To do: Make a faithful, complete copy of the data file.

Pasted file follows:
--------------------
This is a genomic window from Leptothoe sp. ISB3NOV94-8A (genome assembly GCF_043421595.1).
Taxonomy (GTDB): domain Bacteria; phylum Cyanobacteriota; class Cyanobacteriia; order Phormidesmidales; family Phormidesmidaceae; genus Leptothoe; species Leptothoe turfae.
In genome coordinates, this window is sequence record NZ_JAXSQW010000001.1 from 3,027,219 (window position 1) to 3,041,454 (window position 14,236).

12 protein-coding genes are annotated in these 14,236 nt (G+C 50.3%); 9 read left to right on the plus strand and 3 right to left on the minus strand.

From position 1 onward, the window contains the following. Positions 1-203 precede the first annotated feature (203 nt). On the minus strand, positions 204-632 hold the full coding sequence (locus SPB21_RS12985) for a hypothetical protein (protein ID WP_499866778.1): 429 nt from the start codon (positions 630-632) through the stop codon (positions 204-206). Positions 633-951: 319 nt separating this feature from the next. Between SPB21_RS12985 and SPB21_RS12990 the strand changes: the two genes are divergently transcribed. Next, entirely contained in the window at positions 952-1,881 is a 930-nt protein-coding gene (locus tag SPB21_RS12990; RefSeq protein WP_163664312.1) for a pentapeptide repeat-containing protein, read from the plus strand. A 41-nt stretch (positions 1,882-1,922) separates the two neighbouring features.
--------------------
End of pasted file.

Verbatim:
This is a genomic window from Leptothoe sp. ISB3NOV94-8A (genome assembly GCF_043421595.1).
Taxonomy (GTDB): domain Bacteria; phylum Cyanobacteriota; class Cyanobacteriia; order Phormidesmidales; family Phormidesmidaceae; genus Leptothoe; species Leptothoe turfae.
In genome coordinates, this window is sequence record NZ_JAXSQW010000001.1 from 3,027,219 (window position 1) to 3,041,454 (window position 14,236).

12 protein-coding genes are annotated in these 14,236 nt (G+C 50.3%); 9 read left to right on the plus strand and 3 right to left on the minus strand.

From position 1 onward, the window contains the following. Positions 1-203 precede the first annotated feature (203 nt). On the minus strand, positions 204-632 hold the full coding sequence (locus SPB21_RS12985) for a hypothetical protein (protein ID WP_499866778.1): 429 nt from the start codon (positions 630-632) through the stop codon (positions 204-206). Positions 633-951: 319 nt separating this feature from the next. Between SPB21_RS12985 and SPB21_RS12990 the strand changes: the two genes are divergently transcribed. Next, entirely contained in the window at positions 952-1,881 is a 930-nt protein-coding gene (locus tag SPB21_RS12990; RefSeq protein WP_163664312.1) for a pentapeptide repeat-containing protein, read from the plus strand. A 41-nt stretch (positions 1,882-1,922) separates the two neighbouring features.